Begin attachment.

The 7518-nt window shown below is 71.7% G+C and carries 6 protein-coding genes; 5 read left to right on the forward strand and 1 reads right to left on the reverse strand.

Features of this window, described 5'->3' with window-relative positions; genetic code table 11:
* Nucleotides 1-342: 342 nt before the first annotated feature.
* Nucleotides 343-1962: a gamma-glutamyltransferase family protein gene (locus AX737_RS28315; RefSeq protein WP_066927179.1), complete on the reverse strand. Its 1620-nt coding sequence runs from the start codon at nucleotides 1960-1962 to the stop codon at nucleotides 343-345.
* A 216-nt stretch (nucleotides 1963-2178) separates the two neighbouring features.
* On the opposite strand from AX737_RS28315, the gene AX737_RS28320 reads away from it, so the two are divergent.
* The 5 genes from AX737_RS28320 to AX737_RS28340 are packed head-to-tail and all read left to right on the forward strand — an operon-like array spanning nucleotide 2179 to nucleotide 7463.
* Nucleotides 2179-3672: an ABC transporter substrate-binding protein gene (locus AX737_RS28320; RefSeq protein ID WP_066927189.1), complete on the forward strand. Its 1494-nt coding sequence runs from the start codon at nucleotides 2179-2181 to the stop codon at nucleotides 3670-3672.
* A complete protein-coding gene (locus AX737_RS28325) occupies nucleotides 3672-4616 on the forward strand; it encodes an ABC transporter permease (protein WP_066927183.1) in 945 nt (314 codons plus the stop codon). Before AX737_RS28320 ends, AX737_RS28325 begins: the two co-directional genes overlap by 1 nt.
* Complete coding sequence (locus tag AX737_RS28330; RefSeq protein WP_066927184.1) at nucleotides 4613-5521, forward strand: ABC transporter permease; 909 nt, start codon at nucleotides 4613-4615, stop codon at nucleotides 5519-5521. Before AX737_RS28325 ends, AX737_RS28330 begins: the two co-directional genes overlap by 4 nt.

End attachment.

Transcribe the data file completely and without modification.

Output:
The 7518-nt window shown below is 71.7% G+C and carries 6 protein-coding genes; 5 read left to right on the forward strand and 1 reads right to left on the reverse strand.

Features of this window, described 5'->3' with window-relative positions; genetic code table 11:
* Nucleotides 1-342: 342 nt before the first annotated feature.
* Nucleotides 343-1962: a gamma-glutamyltransferase family protein gene (locus AX737_RS28315; RefSeq protein WP_066927179.1), complete on the reverse strand. Its 1620-nt coding sequence runs from the start codon at nucleotides 1960-1962 to the stop codon at nucleotides 343-345.
* A 216-nt stretch (nucleotides 1963-2178) separates the two neighbouring features.
* On the opposite strand from AX737_RS28315, the gene AX737_RS28320 reads away from it, so the two are divergent.
* The 5 genes from AX737_RS28320 to AX737_RS28340 are packed head-to-tail and all read left to right on the forward strand — an operon-like array spanning nucleotide 2179 to nucleotide 7463.
* Nucleotides 2179-3672: an ABC transporter substrate-binding protein gene (locus AX737_RS28320; RefSeq protein ID WP_066927189.1), complete on the forward strand. Its 1494-nt coding sequence runs from the start codon at nucleotides 2179-2181 to the stop codon at nucleotides 3670-3672.
* A complete protein-coding gene (locus AX737_RS28325) occupies nucleotides 3672-4616 on the forward strand; it encodes an ABC transporter permease (protein WP_066927183.1) in 945 nt (314 codons plus the stop codon). Before AX737_RS28320 ends, AX737_RS28325 begins: the two co-directional genes overlap by 1 nt.
* Complete coding sequence (locus tag AX737_RS28330; RefSeq protein WP_066927184.1) at nucleotides 4613-5521, forward strand: ABC transporter permease; 909 nt, start codon at nucleotides 4613-4615, stop codon at nucleotides 5519-5521. Before AX737_RS28325 ends, AX737_RS28330 begins: the two co-directional genes overlap by 4 nt.